Should Croydon be in zone 4? A brief investigation of the TfL fare zones

Andrew Adonis – peer of the realm, arch remainer, former transport secretary, would-be Labour MP for Vauxhall – has been to Croydon. More than that he’s been thinking about Croydon, which is always dangerous. Here’s what he’s been thinking:


Some background, in the unlikely event you’ve landed on this story without knowing what “zone 4” means. Transport for London divides its tube and rail network into concentric fare zones. Zone 1 is the central business district, 2 & 3 are inner London, 4 to 6 are the suburbs. On selected routes beyond the official bounds of the capital, you’ll find stations in zones 7 to 9, as well as assorted lettered ones where the fares are weird, but that’s by the by: the rule, basically, is that the closer into the city you are, the lower the zone number and the lower the fare you have to pay.

Croydon, a south London/Surrey suburb that would be a sizeable city in its own right had it not long ago been swallowed by London, has two rail stations in its commercial centre. East Croydon is a stop on the London to Brighton line; West Croydon is served primarily by suburban services. Both are currently in zone 5.

On Adonis’ second point I tend to agree. The names East and West Croydon bug me for the faintly esoteric reason that

    a) they’re both in central Croydon, and

    b) phrasing them that way around suggests the two are a long way apart rather than about half a mile from each other.

Personally I’d go with Croydon East and Croydon West, but if local worthies want to call the bigger station Croydon Central then, well, fill your boots.

The other point, though, is more complicated. If you commute between central London and Croydon then it’s obviously in your interests to bring it down a zone as that’ll nudge it into a cheaper fare band. That, in turn, stands to benefit businesses who employ those commuters or are trying to attract south Londoners to spend money in the town.

Does it make sense, though? Is Croydon actually close enough to central London to justify being in zone 4?

To find out, I just spend an oddly therapeutic quarter hour measuring the distance between various important outer London centres and Charing Cross, the official centre of London. Here are the results, ranked by distance in miles, and with the fare zone included:

Logically, given the concentric nature of the London fare zones, you would expect the zone numbers to increase steadily as the distance from the city centre does, and for the most part they do. Not always, though: Kingston is marooned in zone 6 despite being a distance from Charing Cross more appropriate for zone 5.

Meanwhile, Epsom and Dartford, contiguous suburbs outside the Greater London boundary, fall out of the main system into the freaky outer zones, despite being closer in than Uxbridge. But Epping, several miles beyond the boundary and even outside the M25, gets to be in zone 6 because of a special arrangement between TfL and the local authorities.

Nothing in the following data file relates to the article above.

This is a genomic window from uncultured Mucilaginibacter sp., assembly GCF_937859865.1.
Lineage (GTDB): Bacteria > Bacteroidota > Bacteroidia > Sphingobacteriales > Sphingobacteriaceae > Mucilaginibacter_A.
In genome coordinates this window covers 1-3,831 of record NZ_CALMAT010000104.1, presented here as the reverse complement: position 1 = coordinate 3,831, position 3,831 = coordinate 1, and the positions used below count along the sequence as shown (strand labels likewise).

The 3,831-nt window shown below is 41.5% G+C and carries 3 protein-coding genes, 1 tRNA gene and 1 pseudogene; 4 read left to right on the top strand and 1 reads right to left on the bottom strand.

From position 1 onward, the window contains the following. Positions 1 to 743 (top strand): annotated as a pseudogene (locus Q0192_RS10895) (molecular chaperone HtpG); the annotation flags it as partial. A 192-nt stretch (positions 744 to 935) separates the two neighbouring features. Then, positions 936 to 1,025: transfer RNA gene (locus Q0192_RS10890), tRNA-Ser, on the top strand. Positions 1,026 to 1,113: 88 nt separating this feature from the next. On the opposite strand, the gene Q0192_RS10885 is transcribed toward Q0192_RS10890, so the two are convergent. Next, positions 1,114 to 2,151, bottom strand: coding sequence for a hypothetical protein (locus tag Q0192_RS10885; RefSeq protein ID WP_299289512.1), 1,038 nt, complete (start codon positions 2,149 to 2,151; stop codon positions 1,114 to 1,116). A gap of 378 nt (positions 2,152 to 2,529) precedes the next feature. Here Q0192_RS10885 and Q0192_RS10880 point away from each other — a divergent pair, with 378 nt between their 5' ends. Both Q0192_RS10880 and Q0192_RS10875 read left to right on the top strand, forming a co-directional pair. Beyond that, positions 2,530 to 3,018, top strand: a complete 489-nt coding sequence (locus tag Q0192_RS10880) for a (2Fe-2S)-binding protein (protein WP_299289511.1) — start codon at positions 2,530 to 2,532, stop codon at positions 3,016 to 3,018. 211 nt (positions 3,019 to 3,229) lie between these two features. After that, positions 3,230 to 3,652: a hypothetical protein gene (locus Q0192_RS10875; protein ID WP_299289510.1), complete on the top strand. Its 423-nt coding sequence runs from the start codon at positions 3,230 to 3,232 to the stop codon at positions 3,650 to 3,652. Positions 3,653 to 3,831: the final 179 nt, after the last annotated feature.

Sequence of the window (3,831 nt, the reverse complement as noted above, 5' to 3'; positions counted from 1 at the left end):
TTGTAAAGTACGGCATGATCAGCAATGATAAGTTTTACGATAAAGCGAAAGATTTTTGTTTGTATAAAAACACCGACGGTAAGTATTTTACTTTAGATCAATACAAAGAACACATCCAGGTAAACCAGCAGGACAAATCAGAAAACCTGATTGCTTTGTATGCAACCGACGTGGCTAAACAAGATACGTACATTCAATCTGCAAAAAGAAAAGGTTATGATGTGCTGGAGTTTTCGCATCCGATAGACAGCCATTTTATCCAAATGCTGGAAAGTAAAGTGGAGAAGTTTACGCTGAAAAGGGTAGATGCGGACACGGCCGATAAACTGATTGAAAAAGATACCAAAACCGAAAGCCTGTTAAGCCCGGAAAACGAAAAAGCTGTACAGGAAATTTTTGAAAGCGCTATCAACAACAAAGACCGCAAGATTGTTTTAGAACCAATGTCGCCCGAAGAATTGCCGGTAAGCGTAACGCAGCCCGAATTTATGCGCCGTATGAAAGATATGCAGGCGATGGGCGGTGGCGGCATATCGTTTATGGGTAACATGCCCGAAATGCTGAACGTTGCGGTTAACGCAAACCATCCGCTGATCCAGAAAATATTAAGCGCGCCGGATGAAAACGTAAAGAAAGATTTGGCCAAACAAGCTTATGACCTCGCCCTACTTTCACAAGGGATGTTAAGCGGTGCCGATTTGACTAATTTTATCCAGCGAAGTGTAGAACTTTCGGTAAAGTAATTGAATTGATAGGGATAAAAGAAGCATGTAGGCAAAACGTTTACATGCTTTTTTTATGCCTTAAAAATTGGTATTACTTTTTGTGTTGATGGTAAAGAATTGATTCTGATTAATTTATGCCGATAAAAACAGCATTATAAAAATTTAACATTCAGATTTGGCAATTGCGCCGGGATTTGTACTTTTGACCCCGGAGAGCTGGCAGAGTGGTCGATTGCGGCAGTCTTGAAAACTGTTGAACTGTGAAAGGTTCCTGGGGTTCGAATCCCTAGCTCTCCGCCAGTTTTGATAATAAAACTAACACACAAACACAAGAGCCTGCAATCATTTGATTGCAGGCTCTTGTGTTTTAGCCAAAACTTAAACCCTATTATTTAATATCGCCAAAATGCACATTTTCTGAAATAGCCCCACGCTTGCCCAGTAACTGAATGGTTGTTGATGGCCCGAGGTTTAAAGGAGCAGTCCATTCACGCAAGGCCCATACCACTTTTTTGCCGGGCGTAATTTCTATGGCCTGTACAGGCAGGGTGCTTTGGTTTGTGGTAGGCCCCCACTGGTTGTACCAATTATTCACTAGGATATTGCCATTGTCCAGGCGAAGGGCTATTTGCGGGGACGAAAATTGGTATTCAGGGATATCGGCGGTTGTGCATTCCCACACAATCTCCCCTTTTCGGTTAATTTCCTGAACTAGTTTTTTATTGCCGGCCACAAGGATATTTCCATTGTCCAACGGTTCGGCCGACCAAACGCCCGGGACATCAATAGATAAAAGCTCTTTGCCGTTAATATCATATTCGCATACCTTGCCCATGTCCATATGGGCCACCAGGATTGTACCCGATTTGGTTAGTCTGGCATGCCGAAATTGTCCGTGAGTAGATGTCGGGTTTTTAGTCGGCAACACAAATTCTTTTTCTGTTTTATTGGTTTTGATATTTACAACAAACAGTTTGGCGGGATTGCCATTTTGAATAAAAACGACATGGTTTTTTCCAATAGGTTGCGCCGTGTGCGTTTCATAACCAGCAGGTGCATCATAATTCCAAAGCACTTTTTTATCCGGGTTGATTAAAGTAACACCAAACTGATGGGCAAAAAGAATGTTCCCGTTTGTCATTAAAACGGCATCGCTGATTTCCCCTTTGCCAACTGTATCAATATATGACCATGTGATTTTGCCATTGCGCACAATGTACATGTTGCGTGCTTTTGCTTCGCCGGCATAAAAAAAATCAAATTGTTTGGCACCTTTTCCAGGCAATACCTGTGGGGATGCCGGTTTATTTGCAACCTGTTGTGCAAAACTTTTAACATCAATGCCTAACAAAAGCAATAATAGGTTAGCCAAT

There are several reasons for such oddities. One is that the idea Charing Cross is the centre of London is merely a useful fiction: London doesn’t really have a centre, so much as a lozenge-shaped central zone, running roughly three miles north to south and six east to west. Measurements from Charing Cross, convenient though they are, might be misleading.

Another is that Greater London itself is similarly unbalanced: that’s about 32 miles east to west but only 26 north to south.

Image: Wikimedia Commons, based on Ordnance Survey data.

A third is that its boundaries owe as much to the local politics of the early 1960s as they do to any rational sense of what London is. The only reason Epsom ended up outside, despite being an entirely suburban district surrounded by Greater London on three sides, is because the local Tories kicked up a stink half a century ago. (More on that here.) That, perversely, means higher fares for the locals today.

Anyway. You can make a case for Croydon being better placed in zone 4 than 5 but it isn’t an overwhelming one: Kingston has a far better case for promotion. Which is a bit of a wet conclusion, if I’m honest with you, but then again I really just wanted an excuse to play with a map.

Jonn Elledge is the editor of CityMetric. He is on Twitter as @jonnelledge and on Facebook as JonnElledgeWrites.

Want more of this stuff? Follow CityMetric on Twitter or Facebook.


Green roofs improve cities – so why don’t all buildings have them?

The green roof at the Kennedy Centre, Washington DC. Image: Getty.

Rooftops covered with grass, vegetable gardens and lush foliage are now a common sight in many cities around the world. More and more private companies and city authorities are investing in green roofs, drawn to their wide-ranging benefits which include savings on energy costs, mitigating the risk from floods, creating habitats for urban wildlife, tackling air pollution and urban heat and even producing food.

A recent report in the UK suggested that the green roof market there is expanding at a rate of 17 per cent each year. The world’s largest rooftop farm will open in Paris in 2020, superseding similar schemes in New York City and Chicago. Stuttgart, in Germany, is thought of as “the green roof capital of Europe”, while Singapore is even installing green roofs on buses.